You wouldn’t have to be the world’s greatest PR guru to spin that little lot but you might be struggling to shore it up after a week like the last one. For with our national religion in full-blown retreat, we should be seeing the green shoots of this alternative utopia in Britain now, surely? With faith ploughed under, fallow minds should be starting to latch onto the humanist creed, with all the happy consequences it portends. At least one Sunday supplement should have picked up on the new, more mellow Britain emerging around us.

Er, not quite. These are mere snapshots to the contrary, but see how many more follow in the next few days, weeks or months: a full-blown brawl breaking out in a Cambridgeshire church yard; someone gunning down a 14-year old child in London. The latest manifestations of what one journalist previously called “the astounding prevalence of fury” that he notices whenever he returns to the UK from foreign assignments.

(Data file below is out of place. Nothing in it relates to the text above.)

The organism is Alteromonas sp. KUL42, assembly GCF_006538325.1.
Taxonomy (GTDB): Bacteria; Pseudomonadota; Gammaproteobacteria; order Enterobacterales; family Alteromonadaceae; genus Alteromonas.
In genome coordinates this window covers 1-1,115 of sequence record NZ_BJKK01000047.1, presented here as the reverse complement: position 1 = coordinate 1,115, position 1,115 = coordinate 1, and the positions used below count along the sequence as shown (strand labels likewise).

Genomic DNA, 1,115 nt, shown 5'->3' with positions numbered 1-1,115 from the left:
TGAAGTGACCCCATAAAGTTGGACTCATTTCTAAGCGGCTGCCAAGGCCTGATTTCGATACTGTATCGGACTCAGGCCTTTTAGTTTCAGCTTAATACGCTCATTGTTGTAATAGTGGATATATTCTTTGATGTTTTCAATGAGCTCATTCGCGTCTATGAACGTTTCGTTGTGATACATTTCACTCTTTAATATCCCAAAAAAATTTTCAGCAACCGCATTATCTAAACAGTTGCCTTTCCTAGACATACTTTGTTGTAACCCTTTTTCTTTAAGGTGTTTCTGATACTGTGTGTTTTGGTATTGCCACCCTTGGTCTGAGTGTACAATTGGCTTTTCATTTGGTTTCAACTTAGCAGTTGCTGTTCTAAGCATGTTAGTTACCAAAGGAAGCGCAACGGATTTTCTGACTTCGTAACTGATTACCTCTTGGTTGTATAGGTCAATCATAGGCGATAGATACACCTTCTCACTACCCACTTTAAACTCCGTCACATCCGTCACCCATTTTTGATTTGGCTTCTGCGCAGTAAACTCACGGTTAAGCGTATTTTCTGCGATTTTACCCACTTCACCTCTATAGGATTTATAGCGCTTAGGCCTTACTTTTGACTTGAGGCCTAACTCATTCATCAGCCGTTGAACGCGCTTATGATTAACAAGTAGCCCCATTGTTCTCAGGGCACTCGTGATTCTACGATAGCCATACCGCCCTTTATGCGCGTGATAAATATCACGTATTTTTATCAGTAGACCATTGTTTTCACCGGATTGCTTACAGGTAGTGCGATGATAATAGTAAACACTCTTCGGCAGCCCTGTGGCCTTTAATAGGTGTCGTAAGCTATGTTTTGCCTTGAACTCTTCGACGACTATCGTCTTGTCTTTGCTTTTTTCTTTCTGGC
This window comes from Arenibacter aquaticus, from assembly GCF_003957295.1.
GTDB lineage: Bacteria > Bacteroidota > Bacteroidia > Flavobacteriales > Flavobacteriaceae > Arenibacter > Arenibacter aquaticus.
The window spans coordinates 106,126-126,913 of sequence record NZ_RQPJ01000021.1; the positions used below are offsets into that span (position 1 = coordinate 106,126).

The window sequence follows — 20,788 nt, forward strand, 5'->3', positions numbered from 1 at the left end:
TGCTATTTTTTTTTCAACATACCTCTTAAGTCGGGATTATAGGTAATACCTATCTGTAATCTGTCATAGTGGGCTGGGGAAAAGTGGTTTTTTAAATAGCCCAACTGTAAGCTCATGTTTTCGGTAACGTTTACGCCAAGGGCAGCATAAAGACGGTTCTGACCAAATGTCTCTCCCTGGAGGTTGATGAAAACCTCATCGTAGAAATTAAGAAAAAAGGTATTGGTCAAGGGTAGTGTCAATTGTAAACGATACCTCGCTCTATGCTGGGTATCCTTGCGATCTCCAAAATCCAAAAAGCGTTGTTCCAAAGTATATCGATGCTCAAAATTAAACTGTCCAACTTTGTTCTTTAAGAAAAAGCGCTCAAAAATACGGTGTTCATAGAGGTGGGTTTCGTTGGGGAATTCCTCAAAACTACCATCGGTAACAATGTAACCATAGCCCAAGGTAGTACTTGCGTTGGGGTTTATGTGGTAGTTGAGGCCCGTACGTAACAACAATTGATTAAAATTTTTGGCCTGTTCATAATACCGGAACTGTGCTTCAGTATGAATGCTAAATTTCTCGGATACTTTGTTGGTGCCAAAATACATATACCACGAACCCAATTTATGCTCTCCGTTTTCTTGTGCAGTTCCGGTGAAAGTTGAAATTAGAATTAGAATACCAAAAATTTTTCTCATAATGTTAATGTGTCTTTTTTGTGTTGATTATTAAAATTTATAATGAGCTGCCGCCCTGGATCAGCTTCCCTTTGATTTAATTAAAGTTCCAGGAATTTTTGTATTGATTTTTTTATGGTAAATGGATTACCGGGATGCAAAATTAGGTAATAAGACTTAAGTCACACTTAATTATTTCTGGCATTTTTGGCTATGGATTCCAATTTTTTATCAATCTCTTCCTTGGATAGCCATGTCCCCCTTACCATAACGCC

Walk among the public as I do each day and see it for yourself, the increasing chippiness of people when matters are not quite to their liking, as if anger were the sole release valve to an inner despair. Note the insularity, and the erosion of those myriad small courtesies that our parents took for granted.

Ponder then, the contradiction of a secular philosophy that decrees that life is all we have, and the diminishing reverence with which that same life is regarded, should it be unwanted, past its sell-by date or standing between a criminal and his loot.

No, that ‘golden age’ penny just doesn’t seem to be dropping. If the Church of England looks increasingly irrelevant, those who inflate non-belief into an alternative lifestyle look increasingly like poker players, bluffing with a handful of nothing.

September 9, 2017